- Explain compound interest and the time value of money.
- Discuss the value of getting an early start on your plans for saving.
The fact that you have to choose a career at an early stage in your financial life cycle isn’t the only reason that you need to start early on your financial planning. Let’s assume, for instance, that it’s your eighteenth birthday and that on this day you take possession of $10,000 that your grandparents put in trust for you. You could, of course, spend it; in particular, it would probably cover the cost of flight training for a private pilot’s license—something you’ve always wanted but were convinced that you couldn’t afford for another ten or fifteen years. Your grandfather, of course, suggests that you put it into some kind of savings account. If you just wait until you finish college, he says, and if you can find a savings plan that pays 5 percent interest, you’ll have the $10,000 plus another $2,209 to buy a pretty good used car.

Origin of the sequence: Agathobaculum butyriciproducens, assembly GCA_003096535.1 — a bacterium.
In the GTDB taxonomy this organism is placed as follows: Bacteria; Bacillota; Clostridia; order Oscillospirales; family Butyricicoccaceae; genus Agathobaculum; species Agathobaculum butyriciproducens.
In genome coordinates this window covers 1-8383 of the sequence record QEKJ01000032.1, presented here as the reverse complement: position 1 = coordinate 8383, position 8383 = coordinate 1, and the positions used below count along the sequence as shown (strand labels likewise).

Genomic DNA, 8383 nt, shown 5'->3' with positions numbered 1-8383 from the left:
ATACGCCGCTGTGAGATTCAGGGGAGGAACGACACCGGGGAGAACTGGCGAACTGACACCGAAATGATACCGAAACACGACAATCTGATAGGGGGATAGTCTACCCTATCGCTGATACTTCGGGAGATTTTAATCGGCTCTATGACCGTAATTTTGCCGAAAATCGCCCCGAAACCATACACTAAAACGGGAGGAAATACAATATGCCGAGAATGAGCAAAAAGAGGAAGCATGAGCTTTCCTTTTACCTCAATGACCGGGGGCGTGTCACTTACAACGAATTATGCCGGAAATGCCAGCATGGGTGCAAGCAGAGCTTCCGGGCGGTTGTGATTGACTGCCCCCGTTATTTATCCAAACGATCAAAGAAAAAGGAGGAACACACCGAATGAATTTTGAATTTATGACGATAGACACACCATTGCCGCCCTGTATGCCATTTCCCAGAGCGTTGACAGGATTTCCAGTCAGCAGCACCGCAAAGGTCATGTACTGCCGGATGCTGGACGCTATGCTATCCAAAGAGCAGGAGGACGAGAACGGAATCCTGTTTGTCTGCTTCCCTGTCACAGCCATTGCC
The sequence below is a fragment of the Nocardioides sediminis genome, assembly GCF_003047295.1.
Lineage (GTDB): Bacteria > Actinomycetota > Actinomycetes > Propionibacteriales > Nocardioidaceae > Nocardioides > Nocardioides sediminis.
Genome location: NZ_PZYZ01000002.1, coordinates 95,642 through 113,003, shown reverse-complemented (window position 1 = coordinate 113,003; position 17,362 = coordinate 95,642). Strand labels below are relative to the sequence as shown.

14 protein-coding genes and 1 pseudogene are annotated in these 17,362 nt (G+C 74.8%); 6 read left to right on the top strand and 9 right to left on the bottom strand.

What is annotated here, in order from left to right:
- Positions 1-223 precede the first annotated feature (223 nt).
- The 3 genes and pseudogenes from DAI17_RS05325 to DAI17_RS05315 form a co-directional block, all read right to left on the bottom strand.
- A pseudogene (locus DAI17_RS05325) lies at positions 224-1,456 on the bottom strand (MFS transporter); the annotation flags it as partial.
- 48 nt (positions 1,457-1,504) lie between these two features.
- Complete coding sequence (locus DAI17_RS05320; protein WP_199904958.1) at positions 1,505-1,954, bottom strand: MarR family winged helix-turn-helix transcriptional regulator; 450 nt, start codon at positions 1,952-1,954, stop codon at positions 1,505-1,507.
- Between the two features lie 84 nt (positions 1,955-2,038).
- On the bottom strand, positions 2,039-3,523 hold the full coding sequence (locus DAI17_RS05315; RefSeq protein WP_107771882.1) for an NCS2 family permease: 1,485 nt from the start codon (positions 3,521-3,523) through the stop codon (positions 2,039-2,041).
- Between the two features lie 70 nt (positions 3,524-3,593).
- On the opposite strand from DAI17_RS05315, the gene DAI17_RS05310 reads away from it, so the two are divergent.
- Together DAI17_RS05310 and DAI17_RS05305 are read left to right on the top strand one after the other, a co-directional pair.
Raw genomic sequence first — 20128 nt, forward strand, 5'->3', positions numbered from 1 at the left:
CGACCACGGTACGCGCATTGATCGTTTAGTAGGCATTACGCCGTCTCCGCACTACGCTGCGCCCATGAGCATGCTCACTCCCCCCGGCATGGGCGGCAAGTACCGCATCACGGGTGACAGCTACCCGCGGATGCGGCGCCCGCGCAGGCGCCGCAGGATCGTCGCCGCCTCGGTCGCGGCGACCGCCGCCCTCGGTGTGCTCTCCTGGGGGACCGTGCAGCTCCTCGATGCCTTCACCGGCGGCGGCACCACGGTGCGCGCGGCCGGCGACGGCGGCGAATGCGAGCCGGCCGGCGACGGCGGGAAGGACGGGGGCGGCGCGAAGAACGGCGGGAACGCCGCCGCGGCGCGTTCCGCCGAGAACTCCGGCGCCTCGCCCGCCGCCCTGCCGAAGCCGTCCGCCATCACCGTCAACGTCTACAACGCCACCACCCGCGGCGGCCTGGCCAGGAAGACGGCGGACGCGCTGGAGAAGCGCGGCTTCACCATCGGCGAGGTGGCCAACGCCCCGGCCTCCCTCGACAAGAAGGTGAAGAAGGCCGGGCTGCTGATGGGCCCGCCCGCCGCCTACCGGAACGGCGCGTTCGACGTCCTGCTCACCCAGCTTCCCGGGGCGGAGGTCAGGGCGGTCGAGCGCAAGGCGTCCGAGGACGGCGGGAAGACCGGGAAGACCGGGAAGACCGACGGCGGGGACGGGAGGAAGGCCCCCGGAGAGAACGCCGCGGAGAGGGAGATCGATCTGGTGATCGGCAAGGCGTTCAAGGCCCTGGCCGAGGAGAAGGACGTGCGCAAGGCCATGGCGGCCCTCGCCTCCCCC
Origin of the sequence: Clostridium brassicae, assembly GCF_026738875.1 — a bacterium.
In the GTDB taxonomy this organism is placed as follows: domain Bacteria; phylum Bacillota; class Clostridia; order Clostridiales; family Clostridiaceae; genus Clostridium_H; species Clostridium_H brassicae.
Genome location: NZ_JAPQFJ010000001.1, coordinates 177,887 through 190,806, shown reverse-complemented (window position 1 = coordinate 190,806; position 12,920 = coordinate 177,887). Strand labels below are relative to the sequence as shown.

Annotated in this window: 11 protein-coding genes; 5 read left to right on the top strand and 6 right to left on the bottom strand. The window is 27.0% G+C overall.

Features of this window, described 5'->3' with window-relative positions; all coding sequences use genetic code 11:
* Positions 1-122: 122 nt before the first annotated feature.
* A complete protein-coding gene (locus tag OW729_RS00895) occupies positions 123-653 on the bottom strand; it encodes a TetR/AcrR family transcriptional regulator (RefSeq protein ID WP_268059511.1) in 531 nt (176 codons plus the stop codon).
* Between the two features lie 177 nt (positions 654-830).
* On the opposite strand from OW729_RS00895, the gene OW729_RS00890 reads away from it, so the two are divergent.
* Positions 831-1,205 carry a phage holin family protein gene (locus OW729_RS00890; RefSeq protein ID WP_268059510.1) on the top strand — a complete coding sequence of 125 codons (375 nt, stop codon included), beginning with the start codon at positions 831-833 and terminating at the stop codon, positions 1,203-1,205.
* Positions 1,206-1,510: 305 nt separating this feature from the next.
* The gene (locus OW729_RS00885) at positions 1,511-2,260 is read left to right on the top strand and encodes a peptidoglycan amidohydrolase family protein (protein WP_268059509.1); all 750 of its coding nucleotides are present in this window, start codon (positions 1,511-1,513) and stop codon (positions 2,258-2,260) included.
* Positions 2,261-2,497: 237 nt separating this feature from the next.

The total amount you’ll have— $12,209—piques your interest. If that $10,000 could turn itself into $12,209 after sitting around for four years, what would it be worth if you actually held on to it until you did retire—say, at age sixty-five? A quick trip to the Internet to find a compound-interest calculator informs you that, forty-seven years later, your $10,000 will have grown to $104,345 (assuming a 5 percent interest rate). That’s not really enough to retire on, but after all, you’d at least have some cash, even if you hadn’t saved another dime for nearly half a century. On the other hand, what if that four years in college had paid off the way you planned, so that (once you get a good job) you’re able to add, say, another $10,000 to your retirement savings account every year until age sixty-five? At that rate, you’ll have amassed a nice little nest egg of slightly more than $1.6 million.